The tapered machinist hand reamer does a fine job on oak, but Aislinn didn't quite have the hand/arm strength to turn and push cutting 1 1/4 inch oak, so dad got it close and let her finish fitting the pins.  I didn't really have any other way to make this happen.  1 point off for dad helping - and boy, did I hear about it (Dad, why CAN'T I do it?)

Peace and love, man.  Groovy feelings abound.  Grazin' in the grass.  Barefoot.  I think there is a budding folk artist in there somewhere (but I hope not, you know how those outspoken woman folk performers are...).  Next stop, tri-levels.  I am very proud of both girls, but in different ways - Aislinn really made my day by giving full effort at her age (I expected Ceilidh to be able to - Aislinn was a wild-card).  They have given Dad one of the best memories he will have in his whole life.

Both girls were bugging me about maybe taking their instruments to some kind of contest, so I decided to let them enter one of our SCA Arts and Sciences competitions.  In fact, I decided to let them enter the biggest and most serious competition of they year - the Kingdom Championships and Tri-Levels tournament.  Of course the girls didn't enter the Kingdom Championship - that requires too many entries and too much work, but the same judging and environment is used for the Tri-Levels (judged in either novice, intermediate, or advanced).  They both entered in novice - they had never entered a contest before.  Here Aislinn is displaying her documentation before judging.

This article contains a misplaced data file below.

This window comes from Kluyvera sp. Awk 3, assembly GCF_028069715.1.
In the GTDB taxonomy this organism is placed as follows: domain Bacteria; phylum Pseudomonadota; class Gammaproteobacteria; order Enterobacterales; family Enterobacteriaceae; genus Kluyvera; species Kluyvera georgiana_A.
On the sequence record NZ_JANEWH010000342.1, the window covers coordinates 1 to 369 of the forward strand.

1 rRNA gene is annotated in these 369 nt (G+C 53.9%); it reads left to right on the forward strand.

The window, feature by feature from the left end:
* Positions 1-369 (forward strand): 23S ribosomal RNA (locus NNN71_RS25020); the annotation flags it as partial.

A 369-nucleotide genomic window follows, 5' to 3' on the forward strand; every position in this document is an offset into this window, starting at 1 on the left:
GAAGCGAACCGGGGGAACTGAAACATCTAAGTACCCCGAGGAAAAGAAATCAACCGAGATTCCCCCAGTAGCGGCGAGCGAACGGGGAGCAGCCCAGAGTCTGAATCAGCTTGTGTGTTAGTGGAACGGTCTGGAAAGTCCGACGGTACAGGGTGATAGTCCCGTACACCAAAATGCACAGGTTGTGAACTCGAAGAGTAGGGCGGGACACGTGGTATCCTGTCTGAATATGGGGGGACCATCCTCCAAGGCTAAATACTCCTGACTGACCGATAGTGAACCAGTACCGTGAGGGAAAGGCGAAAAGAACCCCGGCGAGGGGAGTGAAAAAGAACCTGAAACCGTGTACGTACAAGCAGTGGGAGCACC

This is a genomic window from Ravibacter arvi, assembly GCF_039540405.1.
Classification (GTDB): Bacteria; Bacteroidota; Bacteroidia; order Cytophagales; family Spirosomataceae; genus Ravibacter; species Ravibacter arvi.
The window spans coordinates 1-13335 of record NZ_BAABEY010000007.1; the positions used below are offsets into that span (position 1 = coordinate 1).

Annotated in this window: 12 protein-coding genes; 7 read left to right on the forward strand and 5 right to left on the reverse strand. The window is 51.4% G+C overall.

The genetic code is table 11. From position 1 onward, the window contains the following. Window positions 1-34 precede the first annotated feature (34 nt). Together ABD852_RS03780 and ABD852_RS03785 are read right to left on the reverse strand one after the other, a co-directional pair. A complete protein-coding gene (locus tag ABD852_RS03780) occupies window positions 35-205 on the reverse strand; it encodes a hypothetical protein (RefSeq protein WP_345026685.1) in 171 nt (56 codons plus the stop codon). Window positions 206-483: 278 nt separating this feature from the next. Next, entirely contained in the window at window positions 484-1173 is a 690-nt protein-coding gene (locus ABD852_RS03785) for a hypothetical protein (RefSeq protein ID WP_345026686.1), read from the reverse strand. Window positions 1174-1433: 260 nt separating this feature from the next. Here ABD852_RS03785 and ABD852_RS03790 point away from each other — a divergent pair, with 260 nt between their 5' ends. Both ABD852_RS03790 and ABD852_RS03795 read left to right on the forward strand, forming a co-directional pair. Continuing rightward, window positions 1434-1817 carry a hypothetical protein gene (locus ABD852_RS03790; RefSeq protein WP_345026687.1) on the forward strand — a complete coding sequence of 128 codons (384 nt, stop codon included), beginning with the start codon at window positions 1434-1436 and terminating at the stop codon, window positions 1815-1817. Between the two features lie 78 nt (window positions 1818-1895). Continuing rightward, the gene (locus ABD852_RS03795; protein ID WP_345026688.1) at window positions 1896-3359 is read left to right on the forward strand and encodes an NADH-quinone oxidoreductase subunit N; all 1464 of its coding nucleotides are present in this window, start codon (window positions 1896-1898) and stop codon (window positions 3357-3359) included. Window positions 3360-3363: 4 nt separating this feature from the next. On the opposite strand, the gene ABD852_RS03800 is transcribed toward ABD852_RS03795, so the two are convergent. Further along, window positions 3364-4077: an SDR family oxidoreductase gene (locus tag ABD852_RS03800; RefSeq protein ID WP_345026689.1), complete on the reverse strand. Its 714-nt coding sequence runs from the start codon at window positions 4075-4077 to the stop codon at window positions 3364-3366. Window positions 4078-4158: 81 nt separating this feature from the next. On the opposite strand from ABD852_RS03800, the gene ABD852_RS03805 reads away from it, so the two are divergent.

Her judges are all recognized artisans and craftspeople in our region, and they were VERY serious about judging.  They didn't approach these projects with any less scrutiny than they would have judged one of mine - although they were very kid-friendly in their approach and language, they pushed for information and didn't go easy on the girls - they made sure the girls had an understanding of what they had built, why they did things certain ways, they made sure the girls could justify their entries.  And the girls did fabulously - perfect scores.

Click Here for Aislinn's judging sheet
Click Here for Aislinn's comment sheet.

I am so very proud of them - they were told in no uncertain terms that they were never to enter in novice category again!  It was just too cool.  And throughout the day they got more visits from more people than just about anyone else - all because everybody really thought their projects were very worthwhile, as well as just plain neat.